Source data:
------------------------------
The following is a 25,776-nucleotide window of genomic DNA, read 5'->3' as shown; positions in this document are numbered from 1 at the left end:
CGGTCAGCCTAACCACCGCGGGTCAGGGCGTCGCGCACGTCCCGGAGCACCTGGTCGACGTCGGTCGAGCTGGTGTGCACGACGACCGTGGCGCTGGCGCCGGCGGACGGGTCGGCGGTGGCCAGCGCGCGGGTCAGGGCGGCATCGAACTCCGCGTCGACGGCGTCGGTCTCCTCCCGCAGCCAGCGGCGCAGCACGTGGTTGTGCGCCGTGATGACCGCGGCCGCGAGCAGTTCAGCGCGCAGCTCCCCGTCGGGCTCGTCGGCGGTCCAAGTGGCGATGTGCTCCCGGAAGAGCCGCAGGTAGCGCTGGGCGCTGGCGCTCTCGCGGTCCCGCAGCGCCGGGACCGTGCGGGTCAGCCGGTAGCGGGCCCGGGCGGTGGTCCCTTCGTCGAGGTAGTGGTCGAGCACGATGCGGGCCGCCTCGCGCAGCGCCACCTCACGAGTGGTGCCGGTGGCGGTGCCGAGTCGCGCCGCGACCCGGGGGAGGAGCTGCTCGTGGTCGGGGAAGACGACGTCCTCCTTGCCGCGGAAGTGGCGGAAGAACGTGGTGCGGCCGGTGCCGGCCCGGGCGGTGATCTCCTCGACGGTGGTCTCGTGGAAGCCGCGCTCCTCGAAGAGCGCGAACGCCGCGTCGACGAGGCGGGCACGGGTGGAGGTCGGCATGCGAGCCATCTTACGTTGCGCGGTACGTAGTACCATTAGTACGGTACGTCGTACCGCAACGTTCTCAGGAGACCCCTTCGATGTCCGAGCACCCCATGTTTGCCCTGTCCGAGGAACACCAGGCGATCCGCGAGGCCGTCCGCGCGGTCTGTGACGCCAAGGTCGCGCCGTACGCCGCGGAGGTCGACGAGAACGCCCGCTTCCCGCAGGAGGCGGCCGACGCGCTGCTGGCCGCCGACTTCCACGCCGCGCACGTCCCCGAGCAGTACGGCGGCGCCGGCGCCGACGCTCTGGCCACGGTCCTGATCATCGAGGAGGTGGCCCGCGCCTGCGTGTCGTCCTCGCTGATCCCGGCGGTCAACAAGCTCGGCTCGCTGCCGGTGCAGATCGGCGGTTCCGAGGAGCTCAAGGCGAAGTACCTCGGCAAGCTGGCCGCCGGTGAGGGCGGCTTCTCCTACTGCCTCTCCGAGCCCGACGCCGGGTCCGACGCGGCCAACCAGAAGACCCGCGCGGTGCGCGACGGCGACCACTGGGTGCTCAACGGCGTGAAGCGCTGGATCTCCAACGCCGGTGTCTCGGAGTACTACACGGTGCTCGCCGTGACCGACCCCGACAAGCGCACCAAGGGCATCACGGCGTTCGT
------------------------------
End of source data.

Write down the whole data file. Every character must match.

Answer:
The following is a 25,776-nucleotide window of genomic DNA, read 5'->3' as shown; positions in this document are numbered from 1 at the left end:
CGGTCAGCCTAACCACCGCGGGTCAGGGCGTCGCGCACGTCCCGGAGCACCTGGTCGACGTCGGTCGAGCTGGTGTGCACGACGACCGTGGCGCTGGCGCCGGCGGACGGGTCGGCGGTGGCCAGCGCGCGGGTCAGGGCGGCATCGAACTCCGCGTCGACGGCGTCGGTCTCCTCCCGCAGCCAGCGGCGCAGCACGTGGTTGTGCGCCGTGATGACCGCGGCCGCGAGCAGTTCAGCGCGCAGCTCCCCGTCGGGCTCGTCGGCGGTCCAAGTGGCGATGTGCTCCCGGAAGAGCCGCAGGTAGCGCTGGGCGCTGGCGCTCTCGCGGTCCCGCAGCGCCGGGACCGTGCGGGTCAGCCGGTAGCGGGCCCGGGCGGTGGTCCCTTCGTCGAGGTAGTGGTCGAGCACGATGCGGGCCGCCTCGCGCAGCGCCACCTCACGAGTGGTGCCGGTGGCGGTGCCGAGTCGCGCCGCGACCCGGGGGAGGAGCTGCTCGTGGTCGGGGAAGACGACGTCCTCCTTGCCGCGGAAGTGGCGGAAGAACGTGGTGCGGCCGGTGCCGGCCCGGGCGGTGATCTCCTCGACGGTGGTCTCGTGGAAGCCGCGCTCCTCGAAGAGCGCGAACGCCGCGTCGACGAGGCGGGCACGGGTGGAGGTCGGCATGCGAGCCATCTTACGTTGCGCGGTACGTAGTACCATTAGTACGGTACGTCGTACCGCAACGTTCTCAGGAGACCCCTTCGATGTCCGAGCACCCCATGTTTGCCCTGTCCGAGGAACACCAGGCGATCCGCGAGGCCGTCCGCGCGGTCTGTGACGCCAAGGTCGCGCCGTACGCCGCGGAGGTCGACGAGAACGCCCGCTTCCCGCAGGAGGCGGCCGACGCGCTGCTGGCCGCCGACTTCCACGCCGCGCACGTCCCCGAGCAGTACGGCGGCGCCGGCGCCGACGCTCTGGCCACGGTCCTGATCATCGAGGAGGTGGCCCGCGCCTGCGTGTCGTCCTCGCTGATCCCGGCGGTCAACAAGCTCGGCTCGCTGCCGGTGCAGATCGGCGGTTCCGAGGAGCTCAAGGCGAAGTACCTCGGCAAGCTGGCCGCCGGTGAGGGCGGCTTCTCCTACTGCCTCTCCGAGCCCGACGCCGGGTCCGACGCGGCCAACCAGAAGACCCGCGCGGTGCGCGACGGCGACCACTGGGTGCTCAACGGCGTGAAGCGCTGGATCTCCAACGCCGGTGTCTCGGAGTACTACACGGTGCTCGCCGTGACCGACCCCGACAAGCGCACCAAGGGCATCACGGCGTTCGT